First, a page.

How learning helped my photography / by Peter Foote

What I’ve learned from driving a car that’s helped my photography.

I’ve been spending time teaching my step daughter how to drive. This has made me think about my learning to be a photographer.

When we’re learning to drive it’s all a bit overwhelming. We’re handed the keys to a machine that we have only ever watched other people use, a machine that can only do something with our input. Until we learn how and when to give it that input it’s a bit of a sweaty foul language spilling disaster.

Remember the confusion? Which thingamy does what? Remember the first time you hit a main hwy or a twisty road? Remember when someone pulled out on you the first few times and your Mum or Dad when into full panic mode and were screaming at you to “STOP! STOP! STOP!”

 And all you had to do was apply the brakes, but the motion had not become a part of your muscle memory yet?

My last few jobs had me driving around 60,000km per year. Now getting in the car is like putting on a pair of comfortable shoes. In fact I think I drive better than I walk!

So this brings me to the photography part, the old adage goes “Your first 10,000 photos will be your worst”.

The process usually goes a bit like this;

Buy a DSLR. You take photos that are sharp and you now feel like you are the next big thing in photography.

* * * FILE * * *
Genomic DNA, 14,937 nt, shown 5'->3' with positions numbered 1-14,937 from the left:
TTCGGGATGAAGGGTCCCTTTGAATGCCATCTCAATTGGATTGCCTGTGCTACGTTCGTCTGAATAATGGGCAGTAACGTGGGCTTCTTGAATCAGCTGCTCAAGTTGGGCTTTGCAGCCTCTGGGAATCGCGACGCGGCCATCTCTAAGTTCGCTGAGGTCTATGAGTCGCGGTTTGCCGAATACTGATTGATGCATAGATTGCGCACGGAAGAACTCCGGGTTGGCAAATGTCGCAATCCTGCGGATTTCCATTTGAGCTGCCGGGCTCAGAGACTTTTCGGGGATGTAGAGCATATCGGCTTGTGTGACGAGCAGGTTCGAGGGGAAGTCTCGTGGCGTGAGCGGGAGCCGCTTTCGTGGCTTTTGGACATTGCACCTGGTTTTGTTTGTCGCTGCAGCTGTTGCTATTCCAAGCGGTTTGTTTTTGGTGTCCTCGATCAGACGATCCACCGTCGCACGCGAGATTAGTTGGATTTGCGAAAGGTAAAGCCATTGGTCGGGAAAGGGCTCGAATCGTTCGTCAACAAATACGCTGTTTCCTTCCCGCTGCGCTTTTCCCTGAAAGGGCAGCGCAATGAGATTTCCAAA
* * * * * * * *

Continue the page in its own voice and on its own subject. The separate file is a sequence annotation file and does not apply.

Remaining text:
Start learning about photography. Realise those sharp photos are not well lit and have pretty poor composition.

Start to study more and really delve into the creative arts, photography, cinematography, fine art painters etc.

The 10,000th photograph. It really was a mile stone for me. Everything suddenly came together.

Now picking up the camera became as comfortable as walking in my favourite slippers. Things still go wrong but I can draw from those times before and it won’t be a sweaty foul language filled disaster, I’ll just adjust and keep on shooting.

So remember, whether you are still the person with the brand new camera or a seasoned pro, if you ever get every shot every time; you’ll probably be the first and only photographer in history to do so. People blink. Pull strange faces. Light suddenly changes direction and intensity. Hmmm that’s starting to sound like driving on Sydney’s Parramatta Rd.

I’ll close with the idea that we should never stop learning. Never stop pushing our ability, and never think that we are as good as we are going to be tomorrow. Let’s hope we get to see our 1,000,000th photo and see what we learned.

Peter Foote

www.peterfootephotography.com